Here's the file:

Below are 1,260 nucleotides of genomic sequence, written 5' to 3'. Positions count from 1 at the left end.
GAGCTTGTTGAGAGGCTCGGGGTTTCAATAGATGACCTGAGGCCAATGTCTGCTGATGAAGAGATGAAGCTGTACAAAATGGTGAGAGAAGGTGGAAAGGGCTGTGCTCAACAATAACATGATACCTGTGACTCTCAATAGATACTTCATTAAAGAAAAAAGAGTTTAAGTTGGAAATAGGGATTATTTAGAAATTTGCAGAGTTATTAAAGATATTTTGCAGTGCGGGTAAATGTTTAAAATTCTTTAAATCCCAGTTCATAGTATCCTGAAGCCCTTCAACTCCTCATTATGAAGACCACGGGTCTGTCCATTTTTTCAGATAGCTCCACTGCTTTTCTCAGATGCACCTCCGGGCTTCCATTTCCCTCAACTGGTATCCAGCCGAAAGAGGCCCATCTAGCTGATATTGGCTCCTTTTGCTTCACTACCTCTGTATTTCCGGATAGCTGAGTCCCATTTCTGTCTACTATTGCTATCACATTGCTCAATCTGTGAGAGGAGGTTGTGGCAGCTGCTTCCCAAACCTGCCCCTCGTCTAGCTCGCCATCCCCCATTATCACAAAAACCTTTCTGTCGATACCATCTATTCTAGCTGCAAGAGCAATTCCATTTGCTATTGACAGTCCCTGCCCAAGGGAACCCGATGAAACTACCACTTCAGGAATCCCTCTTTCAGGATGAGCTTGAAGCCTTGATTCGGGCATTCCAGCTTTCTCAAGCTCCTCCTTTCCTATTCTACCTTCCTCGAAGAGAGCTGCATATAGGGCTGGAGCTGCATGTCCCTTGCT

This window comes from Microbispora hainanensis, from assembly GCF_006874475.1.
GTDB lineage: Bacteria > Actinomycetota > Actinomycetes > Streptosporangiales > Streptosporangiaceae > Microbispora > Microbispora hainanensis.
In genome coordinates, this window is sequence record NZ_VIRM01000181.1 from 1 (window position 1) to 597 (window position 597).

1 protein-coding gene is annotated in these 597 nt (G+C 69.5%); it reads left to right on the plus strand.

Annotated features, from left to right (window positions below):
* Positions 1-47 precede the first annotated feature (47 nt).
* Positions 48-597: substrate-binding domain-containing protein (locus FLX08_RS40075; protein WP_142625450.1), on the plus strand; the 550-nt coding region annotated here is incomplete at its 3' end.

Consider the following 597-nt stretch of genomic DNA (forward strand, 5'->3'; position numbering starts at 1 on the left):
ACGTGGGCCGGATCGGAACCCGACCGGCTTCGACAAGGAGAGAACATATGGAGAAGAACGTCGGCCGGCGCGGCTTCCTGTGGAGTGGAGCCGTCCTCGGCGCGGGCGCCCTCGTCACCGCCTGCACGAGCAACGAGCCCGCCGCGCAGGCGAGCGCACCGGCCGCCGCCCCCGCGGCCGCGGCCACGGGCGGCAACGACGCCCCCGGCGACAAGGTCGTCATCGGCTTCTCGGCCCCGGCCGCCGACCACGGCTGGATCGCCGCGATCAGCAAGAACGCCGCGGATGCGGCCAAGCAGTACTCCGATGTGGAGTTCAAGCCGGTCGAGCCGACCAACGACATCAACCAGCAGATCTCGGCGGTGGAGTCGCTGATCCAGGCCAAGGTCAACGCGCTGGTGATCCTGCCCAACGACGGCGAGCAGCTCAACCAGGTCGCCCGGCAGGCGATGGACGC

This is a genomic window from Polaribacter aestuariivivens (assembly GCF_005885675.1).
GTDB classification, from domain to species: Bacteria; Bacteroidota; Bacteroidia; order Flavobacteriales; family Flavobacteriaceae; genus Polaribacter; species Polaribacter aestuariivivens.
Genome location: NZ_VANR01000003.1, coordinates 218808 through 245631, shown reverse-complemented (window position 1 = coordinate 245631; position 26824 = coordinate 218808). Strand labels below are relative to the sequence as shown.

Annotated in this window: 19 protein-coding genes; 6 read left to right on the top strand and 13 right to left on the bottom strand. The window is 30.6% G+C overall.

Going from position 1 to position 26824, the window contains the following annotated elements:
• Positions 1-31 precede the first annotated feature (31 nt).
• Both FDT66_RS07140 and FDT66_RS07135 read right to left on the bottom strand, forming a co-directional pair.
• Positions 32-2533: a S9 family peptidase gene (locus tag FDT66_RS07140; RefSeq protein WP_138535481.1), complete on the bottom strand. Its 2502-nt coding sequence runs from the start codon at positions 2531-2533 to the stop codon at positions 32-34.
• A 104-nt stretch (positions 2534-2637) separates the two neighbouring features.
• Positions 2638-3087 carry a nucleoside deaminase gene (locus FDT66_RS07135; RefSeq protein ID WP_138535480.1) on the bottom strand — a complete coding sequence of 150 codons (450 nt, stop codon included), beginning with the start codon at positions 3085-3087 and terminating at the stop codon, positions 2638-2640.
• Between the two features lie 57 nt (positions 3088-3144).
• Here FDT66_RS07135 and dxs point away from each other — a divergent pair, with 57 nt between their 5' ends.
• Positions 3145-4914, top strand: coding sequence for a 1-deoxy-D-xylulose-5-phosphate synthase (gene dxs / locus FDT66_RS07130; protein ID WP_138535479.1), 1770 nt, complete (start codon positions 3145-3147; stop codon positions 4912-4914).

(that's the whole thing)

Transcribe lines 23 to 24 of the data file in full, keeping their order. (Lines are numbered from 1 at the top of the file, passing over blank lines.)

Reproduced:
• Here FDT66_RS07135 and dxs point away from each other — a divergent pair, with 57 nt between their 5' ends.
• Positions 3145-4914, top strand: coding sequence for a 1-deoxy-D-xylulose-5-phosphate synthase (gene dxs / locus FDT66_RS07130; protein ID WP_138535479.1), 1770 nt, complete (start codon positions 3145-3147; stop codon positions 4912-4914).